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TajikistanTajikistan simply means "place of the Tajiks" as the word stan comes from the Persian meaning "country" or "place of." The word Tajik doesn't refer to the Tajik people in this setting. Tajik in reference to the people is a relatively new term; rather the name is in reference to the original meaning of Tajik, which is a word to describe any Persian-speaking people; a term that comes from the Turkic languages.



The lifestyle in Tajikistan begins with the geography as this tiny mountainous nation boasts some of the world's most impressive mountain peaks, including the Pamir Mountains. The country is landlocked, but numerous rivers running down from the mountains give the country plenty of river valleys, which have proven to be ideal for farming and life, making the lands sparsely populated and somewhat isolated, but self-sufficient.

Although most of the country has conditions and weather patterns that prevent life, the valleys are home to the bulk of the population as the earliest people settled here to farm, scavenge, hunt, and later rise animals for food. As the seasons changed so too did the people's ease of survival, but the people have survived through history and this isolation has created a fairly unique culture.

As people came and went through the region that today makes up Tajikistan, the ethnic Persian eventually arrived and settled the region. Like the people from the past, these people settled in the valleys as it was the only hospitable place to live. Over time the locals and new settlers intermarried, but the people remained closely tied to the Persian people through language, culture, food, and lifestyle; as changes occurred in Persia they usually also influenced the way of life for the Tajiks, who are very similar in many ways.

Among the most important introductions from Persia was Islam; most of the people converted to this religion and even today nearly every Tajik is Muslim. The influences from the north had the greatest impact with the arrival of the Mongols. The Tajiks, in many ways, inherited Mongol power, which was for some time centered in the cities of Bukhara and Samarkand (both in modern day Uzbekistan) as the Silk Trade routes rose in importance. At the time these cities were run by the ethnic Tajiks.

The Silk Trade Route brought new people to the Tajik-controlled lands and daily life shifted to focus on economic progress as people urbanized and began to open and run small shops; prior to this the majority of people worked as farmers. Unfortunately, when the Silk Trade Route fell so did much of the economy in Tajikistan.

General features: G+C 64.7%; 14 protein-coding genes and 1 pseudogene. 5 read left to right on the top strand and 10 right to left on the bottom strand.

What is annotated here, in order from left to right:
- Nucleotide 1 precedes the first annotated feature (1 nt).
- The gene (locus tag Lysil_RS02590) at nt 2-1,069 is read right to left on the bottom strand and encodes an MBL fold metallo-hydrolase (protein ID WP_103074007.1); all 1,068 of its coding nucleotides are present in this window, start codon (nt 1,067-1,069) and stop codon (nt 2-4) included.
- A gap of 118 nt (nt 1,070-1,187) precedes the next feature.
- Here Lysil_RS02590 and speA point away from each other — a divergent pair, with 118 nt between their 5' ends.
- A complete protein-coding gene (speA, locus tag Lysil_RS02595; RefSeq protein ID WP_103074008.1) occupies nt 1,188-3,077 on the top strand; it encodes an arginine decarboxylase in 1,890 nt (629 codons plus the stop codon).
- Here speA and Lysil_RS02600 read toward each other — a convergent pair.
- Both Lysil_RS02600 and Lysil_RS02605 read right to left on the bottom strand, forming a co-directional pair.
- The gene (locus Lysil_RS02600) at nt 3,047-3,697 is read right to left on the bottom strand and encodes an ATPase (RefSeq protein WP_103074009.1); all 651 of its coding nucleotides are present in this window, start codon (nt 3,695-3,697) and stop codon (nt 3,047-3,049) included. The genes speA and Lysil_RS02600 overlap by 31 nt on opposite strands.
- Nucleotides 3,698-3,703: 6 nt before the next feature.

When the Russians and the Soviets arrived, first in the late 1800s, but only fully taking control in the early 1900s, they pushed the Tajik people further east, removing the cities of Samarkand and Bukhara from their rule as they suppressed religion. In some ways this actually encouraged stronger feelings of pride in being Tajik, but it also vastly altered the way of life for the people as people were forced onto farms or factories.

Since the collapse of the Soviet Union in 1991 Tajikistan has made a return to its roots, but numerous Soviet introductions have remained as well. The people remain a very humble people who continue to work on farms and in factories as the economy is domestically focused. Religion has returned and there is a clear expression of their Persian past as their foods reflect that of Iran, although Russian foods are now available as well. As the country remains economically starved, the people continue to focus on family and survival with few funds to purchase modern day luxuries or even cars as the remnants of the Soviet public transportation system dominate the country. Today the culture strongly reflects that of their past in both Soviet changes as well as Persian roots.

Information for Tajikistan was last updated: March, 2014 ● View our: Sources & Special Thanks